Belfast Telegraph

Sunday 21 September 2014

Archives reveal donkey auction

Donkeys were auctioned for Belgian relief charities at the start of the First World War, records have revealed

Donkeys were auctioned off in Ireland as part of efforts to raise funds during the First World War, century-old public records have shown.

A document unearthed by the Public Records Office in Northern Ireland (PRONI) has revealed one of the more unusual charity initiatives undertaken during the conflict.

Proceeds from the November, 1914 donkey sale in Bangor, Co Down, were given to the Belgium Relief Fund - an international effort to provide food to a nation suffering shortages under German occupation.

Many Belgians were driven to the brink of starvation as Germany requisitioned supplies to feed its own troops.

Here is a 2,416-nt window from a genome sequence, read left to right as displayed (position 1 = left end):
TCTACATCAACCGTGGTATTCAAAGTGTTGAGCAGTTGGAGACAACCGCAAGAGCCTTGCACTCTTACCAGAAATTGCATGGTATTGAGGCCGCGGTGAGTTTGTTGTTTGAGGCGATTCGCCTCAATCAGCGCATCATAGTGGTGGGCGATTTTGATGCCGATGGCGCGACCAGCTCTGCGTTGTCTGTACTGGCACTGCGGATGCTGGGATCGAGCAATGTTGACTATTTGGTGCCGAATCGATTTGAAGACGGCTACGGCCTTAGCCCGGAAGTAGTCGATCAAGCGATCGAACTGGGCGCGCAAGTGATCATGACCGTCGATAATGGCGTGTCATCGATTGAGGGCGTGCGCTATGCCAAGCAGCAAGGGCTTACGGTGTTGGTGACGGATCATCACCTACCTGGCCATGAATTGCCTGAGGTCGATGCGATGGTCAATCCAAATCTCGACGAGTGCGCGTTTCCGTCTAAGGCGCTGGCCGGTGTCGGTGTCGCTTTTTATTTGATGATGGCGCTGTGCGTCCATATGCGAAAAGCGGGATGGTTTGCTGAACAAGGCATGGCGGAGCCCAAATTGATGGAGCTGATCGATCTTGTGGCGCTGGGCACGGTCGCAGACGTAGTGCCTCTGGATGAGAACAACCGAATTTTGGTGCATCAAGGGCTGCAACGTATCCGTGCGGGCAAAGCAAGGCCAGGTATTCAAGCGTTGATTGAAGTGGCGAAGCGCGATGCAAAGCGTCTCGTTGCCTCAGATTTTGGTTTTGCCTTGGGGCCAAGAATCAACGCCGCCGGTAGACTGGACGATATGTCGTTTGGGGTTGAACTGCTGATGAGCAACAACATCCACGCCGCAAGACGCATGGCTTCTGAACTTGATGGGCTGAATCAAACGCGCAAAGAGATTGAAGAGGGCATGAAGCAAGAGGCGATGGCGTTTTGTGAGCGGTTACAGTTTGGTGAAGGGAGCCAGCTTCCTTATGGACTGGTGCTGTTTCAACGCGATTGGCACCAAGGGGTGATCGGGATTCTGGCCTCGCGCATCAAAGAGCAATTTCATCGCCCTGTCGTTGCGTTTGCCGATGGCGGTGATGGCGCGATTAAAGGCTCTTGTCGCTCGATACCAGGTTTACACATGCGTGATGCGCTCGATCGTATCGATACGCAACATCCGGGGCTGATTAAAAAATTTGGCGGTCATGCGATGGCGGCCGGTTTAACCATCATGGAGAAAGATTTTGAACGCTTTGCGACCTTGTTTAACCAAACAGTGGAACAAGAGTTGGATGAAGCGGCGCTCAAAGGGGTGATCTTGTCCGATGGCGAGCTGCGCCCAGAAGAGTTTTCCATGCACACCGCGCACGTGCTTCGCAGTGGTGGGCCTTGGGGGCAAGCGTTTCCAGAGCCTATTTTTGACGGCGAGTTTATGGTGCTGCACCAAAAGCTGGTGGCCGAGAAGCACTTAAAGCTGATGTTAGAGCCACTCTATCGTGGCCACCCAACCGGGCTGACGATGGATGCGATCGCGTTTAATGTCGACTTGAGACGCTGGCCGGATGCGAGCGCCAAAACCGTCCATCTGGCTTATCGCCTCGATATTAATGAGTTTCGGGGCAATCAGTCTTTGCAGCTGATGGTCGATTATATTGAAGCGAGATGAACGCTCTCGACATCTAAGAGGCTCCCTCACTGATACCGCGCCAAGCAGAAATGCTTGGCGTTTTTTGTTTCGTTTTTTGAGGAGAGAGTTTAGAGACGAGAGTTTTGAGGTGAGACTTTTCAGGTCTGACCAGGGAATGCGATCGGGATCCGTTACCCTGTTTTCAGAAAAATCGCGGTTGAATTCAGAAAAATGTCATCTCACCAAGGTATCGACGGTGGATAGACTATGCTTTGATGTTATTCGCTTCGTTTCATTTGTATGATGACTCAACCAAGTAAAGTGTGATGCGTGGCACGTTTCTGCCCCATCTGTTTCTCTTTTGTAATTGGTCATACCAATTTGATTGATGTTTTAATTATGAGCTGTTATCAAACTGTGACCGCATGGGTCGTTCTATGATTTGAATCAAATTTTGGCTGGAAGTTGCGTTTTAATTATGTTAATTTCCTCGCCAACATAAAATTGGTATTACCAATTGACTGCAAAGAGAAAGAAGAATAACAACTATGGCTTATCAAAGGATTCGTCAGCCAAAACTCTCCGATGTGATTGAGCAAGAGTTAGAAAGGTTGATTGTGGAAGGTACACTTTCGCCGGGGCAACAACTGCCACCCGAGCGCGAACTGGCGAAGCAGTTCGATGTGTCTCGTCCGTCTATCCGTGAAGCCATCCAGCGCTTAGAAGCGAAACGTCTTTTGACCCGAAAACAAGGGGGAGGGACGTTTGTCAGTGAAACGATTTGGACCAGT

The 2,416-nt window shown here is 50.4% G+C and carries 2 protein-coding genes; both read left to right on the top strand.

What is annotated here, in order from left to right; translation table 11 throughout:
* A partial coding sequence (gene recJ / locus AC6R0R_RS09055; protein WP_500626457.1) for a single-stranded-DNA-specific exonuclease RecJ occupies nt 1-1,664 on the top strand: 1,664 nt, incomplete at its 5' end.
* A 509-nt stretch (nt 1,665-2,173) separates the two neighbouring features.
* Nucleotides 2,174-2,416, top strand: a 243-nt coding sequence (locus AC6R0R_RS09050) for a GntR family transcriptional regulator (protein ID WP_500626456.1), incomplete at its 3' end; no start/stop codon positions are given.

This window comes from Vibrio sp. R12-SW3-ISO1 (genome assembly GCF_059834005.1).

The Irish were confronted with stark evidence of this when many refugees from Belgium started arriving on their shores following the outbreak of war in August 1914.

The document, complete with a picture of an auctioned donkey, came from the records of the former Bangor Borough Council.

Alyson Stanford from PRONI said it was just one of many thousands of documents from the period held by the Public Records Office which illuminates the experiences of Irish men and women.

"While working on a remote enquiry, I came across this charming photograph of a donkey with some children," she said.

"It is amazing to find that such charitable actions were being made by local people with all kinds of items, and animals, up for auction with the proceeds going to charitable causes.

"The proceeds of this sale would be given to the National and Belgian Relief funds which had been in the fore due to the outbreak of war in 1914. I hope that at the end of the day a generous amount of money was raised and more importantly the donkey went to a good home."

The war was fought in the period just before Ireland was partitioned. More than 200,000 men and women from across the island served with the fighting forces. Around 30,000 lost their lives.

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